Remove the vinyl sheet from the mat and peel away the excess vinyl from your design.

(Call me weird, but I think this next part is fun!)

Using your weeding tool, remove the remaining vinyl. If you’re new to weeding and have no idea what I’m talking about, weeding means removing all the small extra bits from your design. Check out our guide on how to weed vinyl words if you get stuck.

Step 5 – Preheat your shirt

If using an iron: If using a household iron, set it to the cotton setting without any steam. Once it’s warm, iron your shirt for about 15 seconds.

If using EasyPress: Set up your EasyPress on a flat heat-resistant surface, preferably waist-high. A kitchen table works well. Use a folded thick towel to protect your surface, but make sure to smooth it out to avoid any wrinkles. Refer to the chart included with your EasyPress to determine the correct temperature and time settings you’ll need. Your EasyPress light will turn green when it reaches the right temperature. Pre-heat your shirt by running the EasyPress over the material as if you were using an iron.

Step 6 – Apply your design to the shirt

Using a ruler or tape measure, position your design on your shirt. Make sure the vinyl is against the shirt.

Step 7 – Apply heat

Iron: Place your iron on top of the design and press down hard, for about 30 seconds. Lift the iron and place it in a new position and press down again.

Pro tip: Do not slide the iron as if you’re ironing clothes. Lift the iron up and place it down again.

Repeat these steps until the entire design has been ‘pressed’ into the material. I like to place my forearm on the iron and lean into it when pressing to really apply pressure.

Flip the shirt over and repeat the entire process.

EasyPress: Set the Easy Press on top of your design and click the green button. When the EasyPress beeps, remove it and set it back on its base. Flip your material over and repeat.

If you’re using a heat press, follow our heat press guide.

Step 8 – Remove the iron-on vinyl carrier sheet

Allow your design to cool for a few minutes before removing the clear carrier sheet.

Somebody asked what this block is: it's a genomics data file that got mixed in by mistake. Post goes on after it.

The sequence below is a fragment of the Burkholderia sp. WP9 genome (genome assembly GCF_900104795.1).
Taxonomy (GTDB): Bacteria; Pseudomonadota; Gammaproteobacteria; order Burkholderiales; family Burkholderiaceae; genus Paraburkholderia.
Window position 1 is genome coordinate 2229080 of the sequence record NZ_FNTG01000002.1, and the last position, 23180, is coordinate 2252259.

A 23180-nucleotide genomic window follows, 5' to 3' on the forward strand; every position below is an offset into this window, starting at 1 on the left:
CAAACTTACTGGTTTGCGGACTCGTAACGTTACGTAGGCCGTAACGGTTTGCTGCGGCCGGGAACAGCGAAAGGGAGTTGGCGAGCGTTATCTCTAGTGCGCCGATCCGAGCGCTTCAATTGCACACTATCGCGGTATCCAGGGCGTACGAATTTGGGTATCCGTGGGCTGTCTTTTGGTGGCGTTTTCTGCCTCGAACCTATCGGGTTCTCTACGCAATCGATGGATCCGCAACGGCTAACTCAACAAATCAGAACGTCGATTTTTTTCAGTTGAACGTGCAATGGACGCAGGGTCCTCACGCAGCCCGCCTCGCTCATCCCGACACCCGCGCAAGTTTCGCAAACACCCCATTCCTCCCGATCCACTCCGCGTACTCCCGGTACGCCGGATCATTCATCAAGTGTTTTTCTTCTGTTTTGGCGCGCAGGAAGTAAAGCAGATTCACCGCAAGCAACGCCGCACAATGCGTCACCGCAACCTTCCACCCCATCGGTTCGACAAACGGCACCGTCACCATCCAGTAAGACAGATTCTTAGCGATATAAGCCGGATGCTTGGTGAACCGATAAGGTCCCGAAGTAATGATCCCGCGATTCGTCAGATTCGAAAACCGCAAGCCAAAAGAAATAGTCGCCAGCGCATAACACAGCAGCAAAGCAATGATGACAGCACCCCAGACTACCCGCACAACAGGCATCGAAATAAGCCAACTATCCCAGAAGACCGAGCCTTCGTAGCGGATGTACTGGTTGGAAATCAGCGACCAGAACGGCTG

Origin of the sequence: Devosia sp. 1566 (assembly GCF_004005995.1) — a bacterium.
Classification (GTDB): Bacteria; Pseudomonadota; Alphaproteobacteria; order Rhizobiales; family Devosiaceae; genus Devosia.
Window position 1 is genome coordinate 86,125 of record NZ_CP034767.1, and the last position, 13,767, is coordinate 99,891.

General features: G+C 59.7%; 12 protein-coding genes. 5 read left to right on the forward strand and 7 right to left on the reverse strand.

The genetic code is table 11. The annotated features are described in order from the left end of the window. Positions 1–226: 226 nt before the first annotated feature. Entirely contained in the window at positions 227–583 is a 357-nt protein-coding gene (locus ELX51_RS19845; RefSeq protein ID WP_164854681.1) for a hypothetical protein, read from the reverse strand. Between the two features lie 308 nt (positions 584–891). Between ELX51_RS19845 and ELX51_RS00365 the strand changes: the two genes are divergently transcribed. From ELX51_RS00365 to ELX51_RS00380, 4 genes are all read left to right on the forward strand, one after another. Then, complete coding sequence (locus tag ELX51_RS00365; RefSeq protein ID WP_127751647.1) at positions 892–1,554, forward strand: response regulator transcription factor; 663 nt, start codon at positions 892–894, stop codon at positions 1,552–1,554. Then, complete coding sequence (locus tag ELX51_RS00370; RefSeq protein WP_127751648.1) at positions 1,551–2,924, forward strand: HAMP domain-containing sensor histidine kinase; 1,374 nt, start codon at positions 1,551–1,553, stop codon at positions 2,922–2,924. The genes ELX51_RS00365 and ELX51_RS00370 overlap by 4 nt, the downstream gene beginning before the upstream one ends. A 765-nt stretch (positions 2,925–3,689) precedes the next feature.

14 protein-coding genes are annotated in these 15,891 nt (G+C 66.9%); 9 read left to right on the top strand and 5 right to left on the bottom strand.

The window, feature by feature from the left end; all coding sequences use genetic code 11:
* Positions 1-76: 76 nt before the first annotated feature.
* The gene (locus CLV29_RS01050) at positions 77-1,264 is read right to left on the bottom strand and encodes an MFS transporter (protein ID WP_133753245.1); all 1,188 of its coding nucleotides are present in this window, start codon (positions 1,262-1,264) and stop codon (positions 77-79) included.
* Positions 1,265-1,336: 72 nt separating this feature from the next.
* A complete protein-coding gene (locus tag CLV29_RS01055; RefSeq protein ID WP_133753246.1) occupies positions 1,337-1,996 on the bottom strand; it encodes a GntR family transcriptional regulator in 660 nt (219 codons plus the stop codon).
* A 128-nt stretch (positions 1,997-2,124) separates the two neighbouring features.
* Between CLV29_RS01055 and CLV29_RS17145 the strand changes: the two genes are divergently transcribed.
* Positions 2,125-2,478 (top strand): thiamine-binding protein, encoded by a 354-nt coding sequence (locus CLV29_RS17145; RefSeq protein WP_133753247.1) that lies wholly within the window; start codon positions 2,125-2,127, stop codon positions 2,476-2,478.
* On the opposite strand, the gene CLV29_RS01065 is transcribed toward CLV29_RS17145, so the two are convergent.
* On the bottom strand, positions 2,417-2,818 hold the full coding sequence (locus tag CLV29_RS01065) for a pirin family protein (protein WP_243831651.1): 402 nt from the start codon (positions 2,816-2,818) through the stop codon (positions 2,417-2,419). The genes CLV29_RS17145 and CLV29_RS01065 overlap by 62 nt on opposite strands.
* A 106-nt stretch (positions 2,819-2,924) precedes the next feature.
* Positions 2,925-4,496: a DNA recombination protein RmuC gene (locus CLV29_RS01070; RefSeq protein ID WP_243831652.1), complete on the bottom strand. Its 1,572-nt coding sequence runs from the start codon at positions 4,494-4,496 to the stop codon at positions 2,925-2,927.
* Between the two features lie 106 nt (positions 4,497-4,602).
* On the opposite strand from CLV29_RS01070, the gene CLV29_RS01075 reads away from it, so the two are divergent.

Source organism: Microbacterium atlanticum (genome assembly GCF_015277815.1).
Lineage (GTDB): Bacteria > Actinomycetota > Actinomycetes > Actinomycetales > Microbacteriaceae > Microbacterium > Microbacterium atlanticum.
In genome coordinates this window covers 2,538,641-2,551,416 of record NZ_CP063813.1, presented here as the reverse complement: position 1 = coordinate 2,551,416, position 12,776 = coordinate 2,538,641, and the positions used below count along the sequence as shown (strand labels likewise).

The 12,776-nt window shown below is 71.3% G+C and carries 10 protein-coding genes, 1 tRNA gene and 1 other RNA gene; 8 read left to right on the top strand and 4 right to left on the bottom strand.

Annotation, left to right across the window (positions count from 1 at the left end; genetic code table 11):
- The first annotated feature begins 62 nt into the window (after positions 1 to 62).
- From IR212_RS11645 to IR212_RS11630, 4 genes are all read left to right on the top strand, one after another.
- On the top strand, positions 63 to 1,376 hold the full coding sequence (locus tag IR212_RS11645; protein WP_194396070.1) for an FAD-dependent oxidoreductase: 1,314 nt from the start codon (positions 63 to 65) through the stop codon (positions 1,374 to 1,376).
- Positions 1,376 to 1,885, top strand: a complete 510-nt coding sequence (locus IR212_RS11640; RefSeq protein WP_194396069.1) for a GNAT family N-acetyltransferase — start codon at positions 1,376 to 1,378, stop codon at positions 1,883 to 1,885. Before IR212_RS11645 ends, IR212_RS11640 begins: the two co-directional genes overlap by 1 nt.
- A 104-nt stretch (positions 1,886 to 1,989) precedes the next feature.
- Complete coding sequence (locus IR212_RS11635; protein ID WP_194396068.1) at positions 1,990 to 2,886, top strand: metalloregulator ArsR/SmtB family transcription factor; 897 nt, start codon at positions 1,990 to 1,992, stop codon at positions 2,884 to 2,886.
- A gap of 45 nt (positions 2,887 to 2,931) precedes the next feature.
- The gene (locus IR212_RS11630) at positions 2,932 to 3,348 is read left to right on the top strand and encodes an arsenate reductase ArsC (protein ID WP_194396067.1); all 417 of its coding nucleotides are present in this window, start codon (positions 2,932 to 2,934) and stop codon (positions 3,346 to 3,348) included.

Things to Avoid

I promise, this is a super easy project, but there are a few issues that often come up. Don’t worry, I’ve got them outlined right here:

  • Incorrect temperature. As long as your iron is set to the Cotton/Linen setting, or your EasyPress is set to the temperature stated on the temperature guide, you can’t go wrong.
  • Difficult to weed designs. Avoid intricate designs at first. Wait until you have a few projects under your belt.
  • Wrong design size. An easy mistake! By laying out your shirt in Design Space you’ll be able to easily visualize your design before cutting.
  • Vinyl facing the wrong way. Just remember, the vinyl goes against the shirt. The carrier sheet is always between the vinyl and the iron. Placing an iron directly on the vinyl will melt the vinyl and could ruin your iron.


By now you should be  feeling pretty confident and ready to make shirts with your Cricut. Heat transfer vinyl is super easy to use and the best way to get started is to, well… just start!

Once you get the hang of it start experimenting with more complex designs, cursive fonts, or your own custom designs that you’ve dreamed up yourself.

What are you waiting for? Go make some t-shirts!

Let us know your thoughts in the comments below.

Don’t forget to share this article with a friend who needs some crafty inspiration.

Frequently Asked Questions

Which Cricut is best for making shirts?

Both the Explore Air 2 and Maker work with Design Space, making them pretty easy to use. T-shirts are actually a pretty easy project to make, so go with what fits into your budget.

Can you sell shirts made with Cricut?

The short answer, yes!

Cricut has an Angel Policy allowing you to sell products that contain non-licensed images from the Cricut Library.

One caveat is licensed and trademarked images, such as Ninjago or Disney images, which are protected. You cannot use these on any product you intend to sell.

It goes without saying that designs created by other designers are also off-limits unless you purchase a license.

How much does it cost to make a shirt with a Cricut?

Once you have a Cricut machine, your only real costs are the t-shirt and the heat transfer vinyl, which is under $10.00.

How do I care for my new custom shirt?

For best results, wait at least 24 hours before washing. Wash inside out and either hang dry or use a cool dryer setting.


Our Expert
Ali Fields

Ali Fields is a DIY enthusiast and the founder and editor of Cut, Cut, Craft!, a DIY crafting blog.

She's a mechanical engineer by trade and the mother of two delightful kiddos.